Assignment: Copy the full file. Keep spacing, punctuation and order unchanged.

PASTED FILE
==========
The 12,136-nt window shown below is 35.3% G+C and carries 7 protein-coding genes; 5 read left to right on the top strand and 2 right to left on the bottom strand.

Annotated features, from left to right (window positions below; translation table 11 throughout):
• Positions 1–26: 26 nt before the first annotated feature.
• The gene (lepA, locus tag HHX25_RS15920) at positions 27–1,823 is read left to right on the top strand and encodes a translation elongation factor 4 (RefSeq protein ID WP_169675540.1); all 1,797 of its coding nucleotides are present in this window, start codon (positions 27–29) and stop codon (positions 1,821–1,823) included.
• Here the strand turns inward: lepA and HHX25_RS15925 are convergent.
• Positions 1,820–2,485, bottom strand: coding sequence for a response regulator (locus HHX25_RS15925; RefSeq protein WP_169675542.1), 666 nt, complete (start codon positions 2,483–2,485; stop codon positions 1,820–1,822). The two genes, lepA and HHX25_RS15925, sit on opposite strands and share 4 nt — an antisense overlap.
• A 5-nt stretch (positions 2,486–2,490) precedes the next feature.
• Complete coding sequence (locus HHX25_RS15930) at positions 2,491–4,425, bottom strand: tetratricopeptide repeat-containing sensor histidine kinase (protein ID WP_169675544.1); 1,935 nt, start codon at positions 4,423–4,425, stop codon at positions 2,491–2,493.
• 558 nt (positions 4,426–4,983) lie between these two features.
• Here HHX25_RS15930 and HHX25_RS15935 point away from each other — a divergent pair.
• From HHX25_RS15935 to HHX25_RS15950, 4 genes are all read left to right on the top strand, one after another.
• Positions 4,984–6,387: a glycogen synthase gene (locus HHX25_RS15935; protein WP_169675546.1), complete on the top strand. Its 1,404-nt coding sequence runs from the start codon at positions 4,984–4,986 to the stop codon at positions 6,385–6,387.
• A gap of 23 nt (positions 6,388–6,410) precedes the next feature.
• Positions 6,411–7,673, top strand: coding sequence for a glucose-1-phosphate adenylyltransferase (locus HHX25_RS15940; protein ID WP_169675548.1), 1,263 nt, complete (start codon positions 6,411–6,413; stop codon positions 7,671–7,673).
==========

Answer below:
The 12,136-nt window shown below is 35.3% G+C and carries 7 protein-coding genes; 5 read left to right on the top strand and 2 right to left on the bottom strand.

Annotated features, from left to right (window positions below; translation table 11 throughout):
• Positions 1–26: 26 nt before the first annotated feature.
• The gene (lepA, locus tag HHX25_RS15920) at positions 27–1,823 is read left to right on the top strand and encodes a translation elongation factor 4 (RefSeq protein ID WP_169675540.1); all 1,797 of its coding nucleotides are present in this window, start codon (positions 27–29) and stop codon (positions 1,821–1,823) included.
• Here the strand turns inward: lepA and HHX25_RS15925 are convergent.
• Positions 1,820–2,485, bottom strand: coding sequence for a response regulator (locus HHX25_RS15925; RefSeq protein WP_169675542.1), 666 nt, complete (start codon positions 2,483–2,485; stop codon positions 1,820–1,822). The two genes, lepA and HHX25_RS15925, sit on opposite strands and share 4 nt — an antisense overlap.
• A 5-nt stretch (positions 2,486–2,490) precedes the next feature.
• Complete coding sequence (locus HHX25_RS15930) at positions 2,491–4,425, bottom strand: tetratricopeptide repeat-containing sensor histidine kinase (protein ID WP_169675544.1); 1,935 nt, start codon at positions 4,423–4,425, stop codon at positions 2,491–2,493.
• 558 nt (positions 4,426–4,983) lie between these two features.
• Here HHX25_RS15930 and HHX25_RS15935 point away from each other — a divergent pair.
• From HHX25_RS15935 to HHX25_RS15950, 4 genes are all read left to right on the top strand, one after another.
• Positions 4,984–6,387: a glycogen synthase gene (locus HHX25_RS15935; protein WP_169675546.1), complete on the top strand. Its 1,404-nt coding sequence runs from the start codon at positions 4,984–4,986 to the stop codon at positions 6,385–6,387.
• A gap of 23 nt (positions 6,388–6,410) precedes the next feature.
• Positions 6,411–7,673, top strand: coding sequence for a glucose-1-phosphate adenylyltransferase (locus HHX25_RS15940; protein ID WP_169675548.1), 1,263 nt, complete (start codon positions 6,411–6,413; stop codon positions 7,671–7,673).